In addition to Dr. Loprinzi's caveat that it was a small study—for example, only 25 patients in each group rather than the usual number of at least 50 that are considered to be needed for a comparative trial—another drawback was that the study was not blinded with sham acupuncture or placebo arms. Without a sham arm, researchers don't know how well the acupuncture is actually working, and without a placebo arm, they don't know whether the adverse events and toxicities such as nausea and dizziness in the venlafaxine group were actually attributable to the drug or whether they would have also been experienced by patients taking a sugar pill, a phenomenon known as the nocebo effect, he explained.
Asked about this, though, Dr. Walker countered that there was no reason to conduct a study with a sham acupuncture arm or a placebo arm because such research has already been published—Deng G et al: JCO 2007;25:5584-5590 and Hervik and Mjaland: Breast Cancer Res Treat 2009;116:311-316.
Potential Cost Savings
While this study explored the health benefits of acupuncture in women with breast cancer, another advantage of this complementary therapy may be cost savings, Dr. Walker noted. For insurance companies, it may be cheaper to pay for initial acupuncture treatments and occasional booster treatments than it would be for daily medication, she explained.
Whether acupuncture is ultimately more affordable than daily medication needs to be supported with specific data, Dr. Mao said. Acupuncture treatments can cost $40 to more than $100 per session, but patients don't always need maintenance treatments for long-term benefits. On the other hand, generic drugs to treat vasomotor symptoms can be fairly cheap, he said.
Still, in the short-term acupuncture may not be more cost effective, said Dr Yeung. A three-month supply of drugs is likely to be less expensive than three months of visiting an acupuncturist at a rate of twice weekly for one month, and then weekly for two additional months, as in the Walker et al study, he said. However, with follow-up treatments once a month or once every two to three months, the benefits of acupuncture can last up to a year, making it the more cost-effective modality.
Mechanism of Action Not Completely Understood
Dr. Mao said that while there is increasing evidence that acupuncture is an effective alternative for treating vasomotor symptoms, more research is still needed about the mechanisms of action of acupuncture and hot flashes.
Researchers don't completely understand how acupuncture works to treat vasomotor symptoms, Dr. Yeung added. The modulation of neurotransmitters that produce beta-endorphins and alter dopamine and serotonin in the brain may be one explanation, mechanisms known to help manage pain.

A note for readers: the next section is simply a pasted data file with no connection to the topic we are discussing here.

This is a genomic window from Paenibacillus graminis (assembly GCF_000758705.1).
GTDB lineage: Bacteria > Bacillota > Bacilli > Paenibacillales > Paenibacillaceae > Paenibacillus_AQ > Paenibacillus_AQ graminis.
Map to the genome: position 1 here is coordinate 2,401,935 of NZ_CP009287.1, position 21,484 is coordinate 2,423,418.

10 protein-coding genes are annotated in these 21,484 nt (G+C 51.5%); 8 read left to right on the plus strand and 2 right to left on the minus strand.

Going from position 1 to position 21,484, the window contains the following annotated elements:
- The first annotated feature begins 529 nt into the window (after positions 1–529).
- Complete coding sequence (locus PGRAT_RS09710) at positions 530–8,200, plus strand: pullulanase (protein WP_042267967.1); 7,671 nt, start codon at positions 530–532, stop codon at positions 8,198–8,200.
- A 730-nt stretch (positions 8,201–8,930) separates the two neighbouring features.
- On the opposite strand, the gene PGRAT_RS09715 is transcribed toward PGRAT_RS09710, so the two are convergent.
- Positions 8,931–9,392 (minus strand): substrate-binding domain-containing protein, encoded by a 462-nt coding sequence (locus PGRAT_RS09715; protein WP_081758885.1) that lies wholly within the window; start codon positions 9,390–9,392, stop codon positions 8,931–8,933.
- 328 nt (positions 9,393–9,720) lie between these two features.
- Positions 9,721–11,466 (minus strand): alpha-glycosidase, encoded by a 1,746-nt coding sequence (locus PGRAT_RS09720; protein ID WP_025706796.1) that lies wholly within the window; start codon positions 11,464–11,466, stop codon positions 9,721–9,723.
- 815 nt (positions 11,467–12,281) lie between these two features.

Dr. Mao speculated that hot flashes may occur because of estrogen withdrawal, but as with the situation with acupuncture, the mechanisms of action are not fully known.
Further research should explore the duration and frequency of acupuncture treatment in this setting, said K. Simon Yeung, PharmD, LAc, MBA, an acupuncturist and a research pharmacist in the Integrative Medicine Service of Memorial Sloan-Kettering Cancer Center. For example, receiving acupuncture twice a week for a month may have different health effects than receiving it once a week for two months. “Short-term treatment may not be as good as longer-term treatment, he said.
How often boost treatments should be given also needs to be explored, said the study's lead author, Eleanor Walker, MD. “I think that patients probably would require additional boost treatments every three months after an initial course of 12 weeks.” Such treatment might consist of acupuncture sessions twice a week for one month or it could be some other regimen.
A better understanding of which patients respond to medication for hot flashes and which individuals respond to acupuncture would be useful as well, said Jun Mao, MD, MSCE, a complementary and alternative medicine researcher and Assistant Professor of Family Medicine and Community Health at the Hospital of the University of Pennsylvania.
In the meantime, “acupuncture gives patients another treatment option that doesn't cause side effects,” noted Dr. Walker.
“I think clinicians need to keep an open mind and remember that complementary modalities of acupuncture are available in addition to traditional medicine,” Dr. Yeung concluded.